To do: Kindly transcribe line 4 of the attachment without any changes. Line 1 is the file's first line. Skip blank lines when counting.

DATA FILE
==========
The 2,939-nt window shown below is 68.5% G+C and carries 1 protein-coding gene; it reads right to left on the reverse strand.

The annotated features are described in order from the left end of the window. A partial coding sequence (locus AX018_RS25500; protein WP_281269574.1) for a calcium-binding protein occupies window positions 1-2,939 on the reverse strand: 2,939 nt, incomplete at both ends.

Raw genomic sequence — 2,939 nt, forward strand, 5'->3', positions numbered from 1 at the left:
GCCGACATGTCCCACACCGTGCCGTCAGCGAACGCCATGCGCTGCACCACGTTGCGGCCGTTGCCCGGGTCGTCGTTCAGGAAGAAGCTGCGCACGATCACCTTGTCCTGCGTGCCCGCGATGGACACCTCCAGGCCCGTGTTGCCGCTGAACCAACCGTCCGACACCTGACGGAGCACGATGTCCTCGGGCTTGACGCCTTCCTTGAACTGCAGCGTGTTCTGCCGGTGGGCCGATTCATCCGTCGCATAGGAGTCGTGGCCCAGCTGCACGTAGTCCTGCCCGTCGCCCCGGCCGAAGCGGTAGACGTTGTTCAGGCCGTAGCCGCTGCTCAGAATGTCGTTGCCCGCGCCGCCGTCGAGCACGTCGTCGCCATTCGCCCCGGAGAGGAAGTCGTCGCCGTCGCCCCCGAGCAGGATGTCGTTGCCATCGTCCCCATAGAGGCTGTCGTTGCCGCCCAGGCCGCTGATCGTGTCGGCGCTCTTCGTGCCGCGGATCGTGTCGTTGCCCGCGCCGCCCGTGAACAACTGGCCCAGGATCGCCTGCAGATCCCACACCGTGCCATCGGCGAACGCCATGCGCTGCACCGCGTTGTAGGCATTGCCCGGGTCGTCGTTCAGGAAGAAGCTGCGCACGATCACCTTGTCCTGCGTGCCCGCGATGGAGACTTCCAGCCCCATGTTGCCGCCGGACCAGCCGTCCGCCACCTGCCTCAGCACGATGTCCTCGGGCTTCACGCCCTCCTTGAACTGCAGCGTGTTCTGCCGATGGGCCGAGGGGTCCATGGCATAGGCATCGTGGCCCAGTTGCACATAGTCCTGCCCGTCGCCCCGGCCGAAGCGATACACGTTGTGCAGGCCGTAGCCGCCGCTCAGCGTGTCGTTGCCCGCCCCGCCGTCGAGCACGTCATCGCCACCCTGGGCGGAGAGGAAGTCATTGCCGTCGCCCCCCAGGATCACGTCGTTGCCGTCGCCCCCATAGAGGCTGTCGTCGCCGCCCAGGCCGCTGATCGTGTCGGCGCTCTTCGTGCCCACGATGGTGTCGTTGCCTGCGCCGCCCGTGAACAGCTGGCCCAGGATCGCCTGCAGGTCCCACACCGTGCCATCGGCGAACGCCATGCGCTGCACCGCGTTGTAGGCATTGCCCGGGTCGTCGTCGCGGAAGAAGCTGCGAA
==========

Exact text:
GCCGACATGTCCCACACCGTGCCGTCAGCGAACGCCATGCGCTGCACCACGTTGCGGCCGTTGCCCGGGTCGTCGTTCAGGAAGAAGCTGCGCACGATCACCTTGTCCTGCGTGCCCGCGATGGACACCTCCAGGCCCGTGTTGCCGCTGAACCAACCGTCCGACACCTGACGGAGCACGATGTCCTCGGGCTTGACGCCTTCCTTGAACTGCAGCGTGTTCTGCCGGTGGGCCGATTCATCCGTCGCATAGGAGTCGTGGCCCAGCTGCACGTAGTCCTGCCCGTCGCCCCGGCCGAAGCGGTAGACGTTGTTCAGGCCGTAGCCGCTGCTCAGAATGTCGTTGCCCGCGCCGCCGTCGAGCACGTCGTCGCCATTCGCCCCGGAGAGGAAGTCGTCGCCGTCGCCCCCGAGCAGGATGTCGTTGCCATCGTCCCCATAGAGGCTGTCGTTGCCGCCCAGGCCGCTGATCGTGTCGGCGCTCTTCGTGCCGCGGATCGTGTCGTTGCCCGCGCCGCCCGTGAACAACTGGCCCAGGATCGCCTGCAGATCCCACACCGTGCCATCGGCGAACGCCATGCGCTGCACCGCGTTGTAGGCATTGCCCGGGTCGTCGTTCAGGAAGAAGCTGCGCACGATCACCTTGTCCTGCGTGCCCGCGATGGAGACTTCCAGCCCCATGTTGCCGCCGGACCAGCCGTCCGCCACCTGCCTCAGCACGATGTCCTCGGGCTTCACGCCCTCCTTGAACTGCAGCGTGTTCTGCCGATGGGCCGAGGGGTCCATGGCATAGGCATCGTGGCCCAGTTGCACATAGTCCTGCCCGTCGCCCCGGCCGAAGCGATACACGTTGTGCAGGCCGTAGCCGCCGCTCAGCGTGTCGTTGCCCGCCCCGCCGTCGAGCACGTCATCGCCACCCTGGGCGGAGAGGAAGTCATTGCCGTCGCCCCCCAGGATCACGTCGTTGCCGTCGCCCCCATAGAGGCTGTCGTCGCCGCCCAGGCCGCTGATCGTGTCGGCGCTCTTCGTGCCCACGATGGTGTCGTTGCCTGCGCCGCCCGTGAACAGCTGGCCCAGGATCGCCTGCAGGTCCCACACCGTGCCATCGGCGAACGCCATGCGCTGCACCGCGTTGTAGGCATTGCCCGGGTCGTCGTCGCGGAAGAAGCTGCGAA